Dark Star – Finsterer Stern (1974)

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Dark Star – Finsterer Stern: Directed by John Carpenter. With Brian Narelle, Cal Kuniholm, Dre Pahich, Dan O’Bannon. In the far reaches of space, a small crew, 20 years into their solitary mission, find things beginning to go hilariously wrong.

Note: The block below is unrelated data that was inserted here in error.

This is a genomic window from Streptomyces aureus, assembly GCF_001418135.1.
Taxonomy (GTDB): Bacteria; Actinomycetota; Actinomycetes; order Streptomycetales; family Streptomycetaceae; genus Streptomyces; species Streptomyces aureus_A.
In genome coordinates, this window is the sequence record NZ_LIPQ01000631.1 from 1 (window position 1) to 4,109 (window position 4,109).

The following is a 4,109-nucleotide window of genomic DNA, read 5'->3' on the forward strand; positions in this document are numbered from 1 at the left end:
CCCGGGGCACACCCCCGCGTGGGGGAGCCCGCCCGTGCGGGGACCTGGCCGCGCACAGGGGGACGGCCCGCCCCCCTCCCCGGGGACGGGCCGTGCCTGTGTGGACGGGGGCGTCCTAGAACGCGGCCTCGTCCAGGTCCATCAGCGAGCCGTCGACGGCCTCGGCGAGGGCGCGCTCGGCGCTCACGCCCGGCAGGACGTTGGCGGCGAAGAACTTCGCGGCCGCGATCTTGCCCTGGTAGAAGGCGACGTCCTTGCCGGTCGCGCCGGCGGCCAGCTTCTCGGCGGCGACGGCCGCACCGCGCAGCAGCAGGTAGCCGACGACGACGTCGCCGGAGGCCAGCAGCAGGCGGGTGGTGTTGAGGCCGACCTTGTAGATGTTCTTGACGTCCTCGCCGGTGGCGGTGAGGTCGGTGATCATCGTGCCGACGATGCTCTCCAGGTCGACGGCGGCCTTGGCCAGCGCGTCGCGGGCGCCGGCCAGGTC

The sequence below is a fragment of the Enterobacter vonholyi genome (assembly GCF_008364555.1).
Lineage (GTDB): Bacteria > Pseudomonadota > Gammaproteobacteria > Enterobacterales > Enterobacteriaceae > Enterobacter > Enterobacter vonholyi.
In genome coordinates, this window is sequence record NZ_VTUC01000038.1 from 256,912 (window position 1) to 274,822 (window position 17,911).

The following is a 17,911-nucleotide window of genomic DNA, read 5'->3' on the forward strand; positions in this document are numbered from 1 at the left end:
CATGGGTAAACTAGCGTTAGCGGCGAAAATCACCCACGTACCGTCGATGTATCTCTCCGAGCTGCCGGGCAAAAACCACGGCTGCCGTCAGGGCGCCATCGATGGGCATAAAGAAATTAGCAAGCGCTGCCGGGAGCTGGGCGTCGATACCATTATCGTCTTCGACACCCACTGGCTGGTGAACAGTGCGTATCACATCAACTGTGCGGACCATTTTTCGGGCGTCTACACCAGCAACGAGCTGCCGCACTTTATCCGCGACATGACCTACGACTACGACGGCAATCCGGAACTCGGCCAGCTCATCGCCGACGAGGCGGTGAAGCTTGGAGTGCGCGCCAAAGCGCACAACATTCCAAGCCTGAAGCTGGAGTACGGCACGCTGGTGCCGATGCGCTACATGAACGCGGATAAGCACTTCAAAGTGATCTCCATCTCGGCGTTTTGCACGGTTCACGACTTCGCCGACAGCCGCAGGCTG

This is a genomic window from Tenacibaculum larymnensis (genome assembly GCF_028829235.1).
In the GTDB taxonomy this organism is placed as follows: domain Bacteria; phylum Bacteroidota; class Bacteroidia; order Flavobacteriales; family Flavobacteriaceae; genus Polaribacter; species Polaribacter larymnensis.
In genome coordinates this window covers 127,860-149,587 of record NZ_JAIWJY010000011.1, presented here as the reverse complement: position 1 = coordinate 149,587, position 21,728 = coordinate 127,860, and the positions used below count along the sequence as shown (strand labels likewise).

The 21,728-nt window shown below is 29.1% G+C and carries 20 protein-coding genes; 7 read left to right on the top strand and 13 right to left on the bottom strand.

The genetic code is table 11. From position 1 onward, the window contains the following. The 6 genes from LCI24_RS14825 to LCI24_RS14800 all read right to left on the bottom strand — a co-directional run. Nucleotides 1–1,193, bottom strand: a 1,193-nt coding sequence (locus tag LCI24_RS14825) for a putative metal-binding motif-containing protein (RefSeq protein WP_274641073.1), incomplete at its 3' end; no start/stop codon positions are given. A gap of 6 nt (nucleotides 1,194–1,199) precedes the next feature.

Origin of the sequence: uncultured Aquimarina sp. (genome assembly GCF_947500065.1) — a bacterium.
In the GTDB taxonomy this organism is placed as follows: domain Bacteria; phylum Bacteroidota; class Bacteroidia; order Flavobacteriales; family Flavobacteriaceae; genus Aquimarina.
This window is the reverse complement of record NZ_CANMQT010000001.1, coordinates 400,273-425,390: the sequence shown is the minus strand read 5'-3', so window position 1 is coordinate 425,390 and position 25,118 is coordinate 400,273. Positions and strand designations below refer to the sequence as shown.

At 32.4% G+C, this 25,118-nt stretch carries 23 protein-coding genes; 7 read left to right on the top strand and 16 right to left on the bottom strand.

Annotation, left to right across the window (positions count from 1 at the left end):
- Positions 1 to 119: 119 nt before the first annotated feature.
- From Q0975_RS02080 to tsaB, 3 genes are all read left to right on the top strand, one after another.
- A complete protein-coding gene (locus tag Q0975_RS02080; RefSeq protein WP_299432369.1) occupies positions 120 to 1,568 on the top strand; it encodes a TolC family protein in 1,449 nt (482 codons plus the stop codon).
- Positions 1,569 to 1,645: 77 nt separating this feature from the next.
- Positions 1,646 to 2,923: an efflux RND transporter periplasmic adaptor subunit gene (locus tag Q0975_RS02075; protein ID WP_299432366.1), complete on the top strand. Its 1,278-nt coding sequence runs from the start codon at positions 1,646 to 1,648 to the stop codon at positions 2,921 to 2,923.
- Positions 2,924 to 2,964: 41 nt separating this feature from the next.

“Itu0026#39;s an undeniable truth; – John Carpenter is one the biggest geniuses to ever contribute to landmark horror, Sci-Fi and cult cinema. There are more than enough titles to exhibit his mastery in all genres (u0026quot;Halloweenu0026quot;, u0026quot;The Fogu0026quot;, u0026quot;Escape from New Yorku0026quot;, u0026quot;The Thingu0026quot;, etc) but I never knew that his debut long-feature was a zero-budgeted and student-made spoof of space exploration cinema, and of u0026quot;2001: A Space Odysseyu0026quot; in particular. Moreover, since co-written by Dan Ou0026#39;Bannon, scripter of u0026quot;Alienu0026quot; and half a dozen of other brilliant classics, we actually witness the first venturing steps of two majorly influential titans! And no, their fondly cherished u0026quot;Dark Staru0026quot; is not a totally boring and clumsily inept try-out, but a cheerfully spirited and subtly intelligent spoof for people with a peculiar sense of humor (although, admittedly, it also took me two consecutive viewings to realize that).u003cbr/u003eu003cbr/u003eThe small spacecraft u0026quot;Dark Staru0026quot; is endlessly voyaging through the galaxy, on their twenty years long mission to destroy redundant little planets. To be entirely honest, and confirmed via a formal video message during the beginning, nobody on earth really cares about the men aboard; – not even following the electrocution accident that neutralized the Commander and reduced the crew from five to four. The cheesy (but adorable) country song playing throughout the opening credits is already quite clear and significant. Benson, Arizona, is probably one of the most boring places on earth, but still a location to desperately crave for when youu0026#39;re stuck in a claustrophobic shuttle in outer space! Personally, I find it genius to revolve an entire film around the message how utopic and anti-adventurous space-traveling can be, in fact, but I also reckon that many spectators are put off by the incredibly slow pacing, the almost complete lack of action and the utmost silly visuals u0026amp; sound effects. The key secret to truly enjoy u0026quot;Dark Staru0026quot;, if youu0026#39;re open-minded enough, is to look out for all the delightful absurdities and the insane dialogs between the astronauts mutually and with the u0026quot;intelligent bombu0026quot;. You simply got to love the pet alien, for instance, which is just a beach toy with duck feet, or the useless but nevertheless formal and stoic video-diaries. Heck, I even find it hilarious that the crew members donu0026#39;t remember each otheru0026#39;s first names – or even their own ones – after addressing them by their last names for 20 years straight! Admittedly you require an odd cinematic taste to laugh out loud with dialogues such as: u0026quot;Hey bomb, whatu0026#39;s your number one purpose in life?u0026quot; u0026quot;To explode, of course!u0026quot;, but I certainly prefer this over dull and pretentious milestones like u0026quot;Star Treku0026quot; or u0026quot;2001u0026quot;.”


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